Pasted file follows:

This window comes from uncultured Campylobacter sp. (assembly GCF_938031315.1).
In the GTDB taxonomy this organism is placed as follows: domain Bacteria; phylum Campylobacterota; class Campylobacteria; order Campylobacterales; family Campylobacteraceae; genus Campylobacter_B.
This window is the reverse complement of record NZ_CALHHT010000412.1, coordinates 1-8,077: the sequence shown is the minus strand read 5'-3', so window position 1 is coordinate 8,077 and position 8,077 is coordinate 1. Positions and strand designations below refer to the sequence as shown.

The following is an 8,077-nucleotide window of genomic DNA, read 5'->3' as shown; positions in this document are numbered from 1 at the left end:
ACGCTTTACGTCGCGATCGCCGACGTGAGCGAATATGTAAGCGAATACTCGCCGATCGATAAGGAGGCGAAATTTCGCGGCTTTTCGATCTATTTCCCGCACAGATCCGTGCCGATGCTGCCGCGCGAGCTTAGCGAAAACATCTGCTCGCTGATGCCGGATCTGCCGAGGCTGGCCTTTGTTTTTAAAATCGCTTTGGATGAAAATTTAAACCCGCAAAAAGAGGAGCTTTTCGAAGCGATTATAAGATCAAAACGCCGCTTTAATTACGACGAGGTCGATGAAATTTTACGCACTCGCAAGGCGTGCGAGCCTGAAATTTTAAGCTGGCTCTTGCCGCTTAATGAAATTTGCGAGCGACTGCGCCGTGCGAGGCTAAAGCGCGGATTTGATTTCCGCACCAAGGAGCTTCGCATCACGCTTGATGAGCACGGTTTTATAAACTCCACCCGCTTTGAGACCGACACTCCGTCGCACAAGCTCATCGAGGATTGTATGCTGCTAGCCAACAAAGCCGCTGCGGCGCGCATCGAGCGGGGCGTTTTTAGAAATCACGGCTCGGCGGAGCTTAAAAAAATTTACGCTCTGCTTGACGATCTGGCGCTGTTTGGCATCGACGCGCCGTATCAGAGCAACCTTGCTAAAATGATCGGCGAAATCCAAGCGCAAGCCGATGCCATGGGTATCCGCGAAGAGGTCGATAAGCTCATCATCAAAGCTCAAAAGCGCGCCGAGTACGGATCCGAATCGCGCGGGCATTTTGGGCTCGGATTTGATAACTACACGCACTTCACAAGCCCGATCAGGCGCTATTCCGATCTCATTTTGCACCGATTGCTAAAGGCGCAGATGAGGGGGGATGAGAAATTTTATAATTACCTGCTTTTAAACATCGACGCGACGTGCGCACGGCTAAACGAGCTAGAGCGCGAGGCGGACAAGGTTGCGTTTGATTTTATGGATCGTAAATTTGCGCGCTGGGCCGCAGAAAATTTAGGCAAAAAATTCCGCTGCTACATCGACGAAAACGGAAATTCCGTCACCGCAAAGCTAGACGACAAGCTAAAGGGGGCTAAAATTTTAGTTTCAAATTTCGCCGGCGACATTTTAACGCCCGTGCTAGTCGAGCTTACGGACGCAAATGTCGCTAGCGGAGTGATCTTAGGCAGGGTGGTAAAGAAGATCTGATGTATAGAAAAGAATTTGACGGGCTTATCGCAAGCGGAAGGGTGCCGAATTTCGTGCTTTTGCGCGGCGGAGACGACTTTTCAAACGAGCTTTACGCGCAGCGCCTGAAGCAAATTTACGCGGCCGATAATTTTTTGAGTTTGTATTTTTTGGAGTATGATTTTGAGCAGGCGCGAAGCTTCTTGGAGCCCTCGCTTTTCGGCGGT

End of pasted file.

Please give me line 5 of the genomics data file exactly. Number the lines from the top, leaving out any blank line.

ACGCTTTACGTCGCGATCGCCGACGTGAGCGAATATGTAAGCGAATACTCGCCGATCGATAAGGAGGCGAAATTTCGCGGCTTTTCGATCTATTTCCCGCACAGATCCGTGCCGATGCTGCCGCGCGAGCTTAGCGAAAACATCTGCTCGCTGATGCCGGATCTGCCGAGGCTGGCCTTTGTTTTTAAAATCGCTTTGGATGAAAATTTAAACCCGCAAAAAGAGGAGCTTTTCGAAGCGATTATAAGATCAAAACGCCGCTTTAATTACGACGAGGTCGATGAAATTTTACGCACTCGCAAGGCGTGCGAGCCTGAAATTTTAAGCTGGCTCTTGCCGCTTAATGAAATTTGCGAGCGACTGCGCCGTGCGAGGCTAAAGCGCGGATTTGATTTCCGCACCAAGGAGCTTCGCATCACGCTTGATGAGCACGGTTTTATAAACTCCACCCGCTTTGAGACCGACACTCCGTCGCACAAGCTCATCGAGGATTGTATGCTGCTAGCCAACAAAGCCGCTGCGGCGCGCATCGAGCGGGGCGTTTTTAGAAATCACGGCTCGGCGGAGCTTAAAAAAATTTACGCTCTGCTTGACGATCTGGCGCTGTTTGGCATCGACGCGCCGTATCAGAGCAACCTTGCTAAAATGATCGGCGAAATCCAAGCGCAAGCCGATGCCATGGGTATCCGCGAAGAGGTCGATAAGCTCATCATCAAAGCTCAAAAGCGCGCCGAGTACGGATCCGAATCGCGCGGGCATTTTGGGCTCGGATTTGATAACTACACGCACTTCACAAGCCCGATCAGGCGCTATTCCGATCTCATTTTGCACCGATTGCTAAAGGCGCAGATGAGGGGGGATGAGAAATTTTATAATTACCTGCTTTTAAACATCGACGCGACGTGCGCACGGCTAAACGAGCTAGAGCGCGAGGCGGACAAGGTTGCGTTTGATTTTATGGATCGTAAATTTGCGCGCTGGGCCGCAGAAAATTTAGGCAAAAAATTCCGCTGCTACATCGACGAAAACGGAAATTCCGTCACCGCAAAGCTAGACGACAAGCTAAAGGGGGCTAAAATTTTAGTTTCAAATTTCGCCGGCGACATTTTAACGCCCGTGCTAGTCGAGCTTACGGACGCAAATGTCGCTAGCGGAGTGATCTTAGGCAGGGTGGTAAAGAAGATCTGATGTATAGAAAAGAATTTGACGGGCTTATCGCAAGCGGAAGGGTGCCGAATTTCGTGCTTTTGCGCGGCGGAGACGACTTTTCAAACGAGCTTTACGCGCAGCGCCTGAAGCAAATTTACGCGGCCGATAATTTTTTGAGTTTGTATTTTTTGGAGTATGATTTTGAGCAGGCGCGAAGCTTCTTGGAGCCCTCGCTTTTCGGCGGT